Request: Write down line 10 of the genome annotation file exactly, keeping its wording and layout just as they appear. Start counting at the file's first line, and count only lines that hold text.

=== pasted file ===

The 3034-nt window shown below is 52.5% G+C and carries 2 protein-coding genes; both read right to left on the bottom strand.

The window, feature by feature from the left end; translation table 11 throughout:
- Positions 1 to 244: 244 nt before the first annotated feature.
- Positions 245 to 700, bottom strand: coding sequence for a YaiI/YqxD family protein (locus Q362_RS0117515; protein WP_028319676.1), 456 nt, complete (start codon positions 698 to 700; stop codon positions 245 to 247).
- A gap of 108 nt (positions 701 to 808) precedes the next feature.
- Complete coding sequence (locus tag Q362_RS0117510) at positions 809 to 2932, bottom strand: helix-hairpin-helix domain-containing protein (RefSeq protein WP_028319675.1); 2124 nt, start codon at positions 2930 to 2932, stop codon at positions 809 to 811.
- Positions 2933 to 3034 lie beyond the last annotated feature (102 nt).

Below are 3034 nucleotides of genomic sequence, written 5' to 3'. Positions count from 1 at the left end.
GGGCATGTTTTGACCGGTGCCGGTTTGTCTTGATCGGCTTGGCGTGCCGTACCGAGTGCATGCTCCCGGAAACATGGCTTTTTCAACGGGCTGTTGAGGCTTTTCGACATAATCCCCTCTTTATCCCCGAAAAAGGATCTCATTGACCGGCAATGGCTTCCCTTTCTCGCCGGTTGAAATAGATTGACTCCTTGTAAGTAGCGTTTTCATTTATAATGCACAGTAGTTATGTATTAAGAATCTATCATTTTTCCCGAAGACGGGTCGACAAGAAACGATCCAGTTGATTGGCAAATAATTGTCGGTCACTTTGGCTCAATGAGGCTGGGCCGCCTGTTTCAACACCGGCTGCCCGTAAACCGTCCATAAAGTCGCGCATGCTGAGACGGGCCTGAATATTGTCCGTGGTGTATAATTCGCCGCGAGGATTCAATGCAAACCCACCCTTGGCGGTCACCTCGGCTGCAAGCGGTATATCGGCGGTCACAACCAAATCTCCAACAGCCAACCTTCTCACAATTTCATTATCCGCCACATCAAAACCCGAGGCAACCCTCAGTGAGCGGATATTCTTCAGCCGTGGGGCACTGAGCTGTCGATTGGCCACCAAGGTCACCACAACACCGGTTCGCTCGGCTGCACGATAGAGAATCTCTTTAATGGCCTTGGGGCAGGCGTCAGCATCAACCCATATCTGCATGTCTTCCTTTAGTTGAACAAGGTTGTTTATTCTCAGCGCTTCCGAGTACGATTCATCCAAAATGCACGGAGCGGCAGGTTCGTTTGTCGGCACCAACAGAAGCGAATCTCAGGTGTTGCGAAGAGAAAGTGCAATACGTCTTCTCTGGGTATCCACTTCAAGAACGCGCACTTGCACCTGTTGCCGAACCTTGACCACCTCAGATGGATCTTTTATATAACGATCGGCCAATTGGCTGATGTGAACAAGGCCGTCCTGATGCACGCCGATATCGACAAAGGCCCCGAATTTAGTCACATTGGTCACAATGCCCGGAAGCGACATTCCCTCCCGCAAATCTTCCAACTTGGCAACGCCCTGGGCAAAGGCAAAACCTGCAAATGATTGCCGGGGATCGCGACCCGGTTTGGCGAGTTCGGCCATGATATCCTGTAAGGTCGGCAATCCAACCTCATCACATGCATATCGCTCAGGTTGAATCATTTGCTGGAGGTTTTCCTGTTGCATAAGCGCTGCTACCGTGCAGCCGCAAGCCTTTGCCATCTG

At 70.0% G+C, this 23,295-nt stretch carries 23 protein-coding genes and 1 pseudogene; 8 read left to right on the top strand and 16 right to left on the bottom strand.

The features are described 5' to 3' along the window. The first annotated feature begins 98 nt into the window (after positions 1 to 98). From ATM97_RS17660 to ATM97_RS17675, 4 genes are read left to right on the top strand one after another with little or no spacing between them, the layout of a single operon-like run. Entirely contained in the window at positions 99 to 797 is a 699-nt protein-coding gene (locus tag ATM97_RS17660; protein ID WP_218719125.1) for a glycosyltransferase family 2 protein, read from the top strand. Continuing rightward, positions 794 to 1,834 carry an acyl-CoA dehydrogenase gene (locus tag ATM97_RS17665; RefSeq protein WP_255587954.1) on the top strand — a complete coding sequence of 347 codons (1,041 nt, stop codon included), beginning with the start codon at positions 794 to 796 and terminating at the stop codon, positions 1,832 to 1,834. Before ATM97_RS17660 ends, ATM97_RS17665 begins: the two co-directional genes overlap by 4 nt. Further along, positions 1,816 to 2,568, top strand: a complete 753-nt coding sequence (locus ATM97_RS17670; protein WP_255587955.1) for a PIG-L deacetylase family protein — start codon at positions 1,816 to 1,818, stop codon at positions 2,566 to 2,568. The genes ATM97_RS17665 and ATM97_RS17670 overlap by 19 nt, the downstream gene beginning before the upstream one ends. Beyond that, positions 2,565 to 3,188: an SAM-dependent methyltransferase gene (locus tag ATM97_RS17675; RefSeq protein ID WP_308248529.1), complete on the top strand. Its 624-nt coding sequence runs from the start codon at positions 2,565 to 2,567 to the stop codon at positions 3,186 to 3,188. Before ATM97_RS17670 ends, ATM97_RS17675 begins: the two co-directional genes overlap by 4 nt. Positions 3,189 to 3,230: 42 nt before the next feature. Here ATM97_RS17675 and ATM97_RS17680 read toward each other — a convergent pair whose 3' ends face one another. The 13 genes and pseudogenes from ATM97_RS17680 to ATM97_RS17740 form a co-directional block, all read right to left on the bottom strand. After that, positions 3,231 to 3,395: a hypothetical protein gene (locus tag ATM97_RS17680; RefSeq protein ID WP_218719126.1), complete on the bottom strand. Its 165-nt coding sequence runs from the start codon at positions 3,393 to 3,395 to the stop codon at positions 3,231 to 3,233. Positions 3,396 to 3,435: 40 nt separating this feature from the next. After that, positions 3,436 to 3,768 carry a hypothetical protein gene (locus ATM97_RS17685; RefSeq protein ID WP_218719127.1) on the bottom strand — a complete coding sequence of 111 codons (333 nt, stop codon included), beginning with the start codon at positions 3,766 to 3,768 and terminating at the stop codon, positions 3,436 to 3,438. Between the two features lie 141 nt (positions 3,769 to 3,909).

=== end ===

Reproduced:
At 70.0% G+C, this 23,295-nt stretch carries 23 protein-coding genes and 1 pseudogene; 8 read left to right on the top strand and 16 right to left on the bottom strand.